There are a few rules that must be maintained when making a TCP connection.  A connectoin consists of a Source IP address, a Destination IP address, and a Port number

    1) The source and destination IP address must be different.

    2) The Client end of the connection cannot use the Loopback address as the source IP address, otherwise, the far end of the connection will send the return message to itself instead of sending to the far end of the connection.


    jdweng

    Wednesday, March 6, 2013 8:05 PM
  • Err... This needs a few corrections or clarifications.

    First, IPAddress.Any is 0.0.0.0, not 127.0.0.1 (127.0.0.1 is the loopback address for IPv4).

    Second, unless in some very rare circumstances where "your side" of machine has multiple NIC that have address in same subnet but none of them are default, there's no need to set the source IP of TcpClient. Just leave it to default (any) should be okay.

    ======

    Btw, if you want to drain data from the datasource, I'll suggest you try to connect the datesource using the original software and use packet-sniffing software like WireShark to capture the activity in between.

    I once was required to reverse engineer the a card reader's provided software to integrate the device into our HR system (although it used COM port with patched cord), and found the capturing side should send "Vxx1y" as response to the reader for each message it received (the xx is the controller device id and y is the reader's sequence number to the controller). You could see there's similiar lame requirement.

    Thursday, March 7, 2013 1:14 AM
  • chenong00: I totally disagree with you about IPAddress.Any.  0.0.0.0 is a mask a not a IP Address.  Ethernet requirement is that every device MUST have a loopback address 127.0.0.0 which is used as a listening port for incoming traffic.  Address 0.0.0.0 is not a port and cannot be used to recieve data, you must use the loopback for this purpose.  A computer doesn't have a port with address 0.0.0.0.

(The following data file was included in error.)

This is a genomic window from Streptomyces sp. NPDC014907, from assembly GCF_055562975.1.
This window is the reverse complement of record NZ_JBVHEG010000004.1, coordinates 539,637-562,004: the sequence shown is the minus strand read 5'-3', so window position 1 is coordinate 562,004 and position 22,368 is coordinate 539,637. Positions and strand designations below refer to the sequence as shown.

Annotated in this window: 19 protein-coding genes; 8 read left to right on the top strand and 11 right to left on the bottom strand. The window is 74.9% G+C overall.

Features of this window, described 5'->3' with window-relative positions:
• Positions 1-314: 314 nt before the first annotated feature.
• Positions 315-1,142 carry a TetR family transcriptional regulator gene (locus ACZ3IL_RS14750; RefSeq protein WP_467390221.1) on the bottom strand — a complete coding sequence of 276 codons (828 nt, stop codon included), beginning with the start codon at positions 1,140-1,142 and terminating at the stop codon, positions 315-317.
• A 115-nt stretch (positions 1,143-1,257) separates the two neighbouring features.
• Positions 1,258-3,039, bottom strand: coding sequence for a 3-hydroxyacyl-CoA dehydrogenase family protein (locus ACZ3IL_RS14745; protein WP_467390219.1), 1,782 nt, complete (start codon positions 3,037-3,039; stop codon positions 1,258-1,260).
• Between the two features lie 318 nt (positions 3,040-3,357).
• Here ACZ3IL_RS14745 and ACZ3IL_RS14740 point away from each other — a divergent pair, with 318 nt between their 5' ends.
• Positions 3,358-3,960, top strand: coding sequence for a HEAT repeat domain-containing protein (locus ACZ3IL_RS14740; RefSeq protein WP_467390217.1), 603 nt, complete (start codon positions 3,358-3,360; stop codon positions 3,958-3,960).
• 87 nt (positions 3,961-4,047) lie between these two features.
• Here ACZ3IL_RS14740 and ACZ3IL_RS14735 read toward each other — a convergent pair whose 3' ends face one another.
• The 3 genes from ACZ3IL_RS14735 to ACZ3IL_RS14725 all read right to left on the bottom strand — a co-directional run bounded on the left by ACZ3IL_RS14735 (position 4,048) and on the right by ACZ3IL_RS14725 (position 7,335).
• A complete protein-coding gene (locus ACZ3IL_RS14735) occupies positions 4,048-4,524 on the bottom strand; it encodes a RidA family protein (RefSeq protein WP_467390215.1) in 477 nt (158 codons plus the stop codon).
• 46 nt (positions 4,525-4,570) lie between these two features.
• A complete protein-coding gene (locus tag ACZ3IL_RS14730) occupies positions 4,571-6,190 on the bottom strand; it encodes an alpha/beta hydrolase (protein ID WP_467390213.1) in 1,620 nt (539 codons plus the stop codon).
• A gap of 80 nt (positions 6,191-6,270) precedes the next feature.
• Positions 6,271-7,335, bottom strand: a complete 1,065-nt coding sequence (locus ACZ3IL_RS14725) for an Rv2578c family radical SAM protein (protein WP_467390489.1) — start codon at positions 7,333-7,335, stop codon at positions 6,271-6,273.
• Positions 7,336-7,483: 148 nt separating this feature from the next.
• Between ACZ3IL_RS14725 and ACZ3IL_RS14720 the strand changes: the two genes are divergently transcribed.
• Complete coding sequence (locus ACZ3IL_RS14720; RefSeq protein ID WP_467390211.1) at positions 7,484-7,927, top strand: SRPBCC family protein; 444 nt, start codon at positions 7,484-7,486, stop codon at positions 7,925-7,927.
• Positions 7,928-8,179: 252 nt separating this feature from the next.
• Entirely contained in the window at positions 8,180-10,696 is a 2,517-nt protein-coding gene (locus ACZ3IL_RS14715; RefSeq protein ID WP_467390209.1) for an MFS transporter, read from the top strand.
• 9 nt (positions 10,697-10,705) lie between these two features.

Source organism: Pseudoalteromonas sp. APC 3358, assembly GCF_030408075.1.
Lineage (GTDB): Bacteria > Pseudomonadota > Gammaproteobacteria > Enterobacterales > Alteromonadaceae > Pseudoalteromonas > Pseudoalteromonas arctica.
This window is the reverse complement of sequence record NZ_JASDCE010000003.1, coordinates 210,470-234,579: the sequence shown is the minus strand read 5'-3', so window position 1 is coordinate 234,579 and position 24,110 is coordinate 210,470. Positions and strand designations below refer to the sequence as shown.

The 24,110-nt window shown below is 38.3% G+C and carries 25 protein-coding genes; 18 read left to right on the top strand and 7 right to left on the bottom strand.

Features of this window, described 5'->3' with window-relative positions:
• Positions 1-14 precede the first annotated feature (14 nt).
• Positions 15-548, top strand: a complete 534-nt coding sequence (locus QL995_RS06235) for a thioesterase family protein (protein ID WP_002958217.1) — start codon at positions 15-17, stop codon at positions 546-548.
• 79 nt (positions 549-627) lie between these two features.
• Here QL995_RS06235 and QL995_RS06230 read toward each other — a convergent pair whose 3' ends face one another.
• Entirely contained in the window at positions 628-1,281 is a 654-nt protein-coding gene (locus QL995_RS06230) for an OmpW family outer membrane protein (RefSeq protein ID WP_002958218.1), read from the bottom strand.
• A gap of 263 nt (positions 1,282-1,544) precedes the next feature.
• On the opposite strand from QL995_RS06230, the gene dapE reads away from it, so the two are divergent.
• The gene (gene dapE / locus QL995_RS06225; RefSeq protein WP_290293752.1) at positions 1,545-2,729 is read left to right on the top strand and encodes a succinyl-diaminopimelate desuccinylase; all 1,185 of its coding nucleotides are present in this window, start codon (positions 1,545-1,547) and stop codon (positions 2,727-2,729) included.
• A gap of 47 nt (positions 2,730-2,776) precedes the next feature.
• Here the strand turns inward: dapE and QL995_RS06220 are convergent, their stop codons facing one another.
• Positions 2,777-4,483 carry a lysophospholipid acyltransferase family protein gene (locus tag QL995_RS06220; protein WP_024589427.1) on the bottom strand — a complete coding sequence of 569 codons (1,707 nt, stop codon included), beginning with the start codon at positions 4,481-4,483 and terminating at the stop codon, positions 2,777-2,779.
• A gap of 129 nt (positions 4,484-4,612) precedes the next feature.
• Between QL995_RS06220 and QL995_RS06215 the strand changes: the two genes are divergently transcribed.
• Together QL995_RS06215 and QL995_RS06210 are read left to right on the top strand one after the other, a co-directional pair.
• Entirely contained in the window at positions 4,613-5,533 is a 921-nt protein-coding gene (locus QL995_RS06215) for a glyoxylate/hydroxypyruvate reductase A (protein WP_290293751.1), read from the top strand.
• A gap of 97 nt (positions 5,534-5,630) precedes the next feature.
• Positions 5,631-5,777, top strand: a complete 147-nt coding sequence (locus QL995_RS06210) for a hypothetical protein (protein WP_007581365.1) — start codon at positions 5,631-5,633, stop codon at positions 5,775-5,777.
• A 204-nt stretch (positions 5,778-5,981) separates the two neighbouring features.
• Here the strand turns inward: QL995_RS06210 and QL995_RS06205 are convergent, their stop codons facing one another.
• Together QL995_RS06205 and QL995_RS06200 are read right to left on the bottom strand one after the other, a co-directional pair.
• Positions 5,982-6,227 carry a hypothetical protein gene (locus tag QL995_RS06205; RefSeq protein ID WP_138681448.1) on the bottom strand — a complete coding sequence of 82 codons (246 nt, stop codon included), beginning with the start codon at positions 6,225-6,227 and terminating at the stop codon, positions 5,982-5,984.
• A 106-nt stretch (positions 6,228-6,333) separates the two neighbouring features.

jdweng

    Thursday, March 7, 2013 10:18 AM
  • Regarding IPAddress.Any, even if you don't trust the MSDN documentation, running "netstat -na" once will show that what you've written here is wrong.

    Having TcpListener listen with local address set to 127.0.0.1 have only one effect - everyone except your local machine cannot access the port opened by the listener.

    "0.0.0.0" is known as "address wildcard" and is only legal to be specified on listening side, meaning "I'll listen on the specified port of every NIC/IPs on the machine".

    Thursday, March 7, 2013 11:05 AM
  • Hi RMittelman,

    When creating a listener, 127.0.0.1 is used to allow connections from the local machine. If you want to allow connections from remote machines, it is needed to use an IP address that is resolvable by the remote machine.  This is usually the IP address assigned by your network administrator, and you can use ipconfig -all to find it. Also, 0.0.0.0 can be used, which means your listener will listen on all addresses assigned to the server (for example, a wired connection address, a wireless connection address, etc.). The client, on the other hand, must know the server's IP address. It cannot use 127.0.0.1 (unless the client and the server are on the same machine), or 0.0.0.0 (which does not apply to client).

    Best Regards.


    Haixia
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    Friday, March 15, 2013 1:01 AM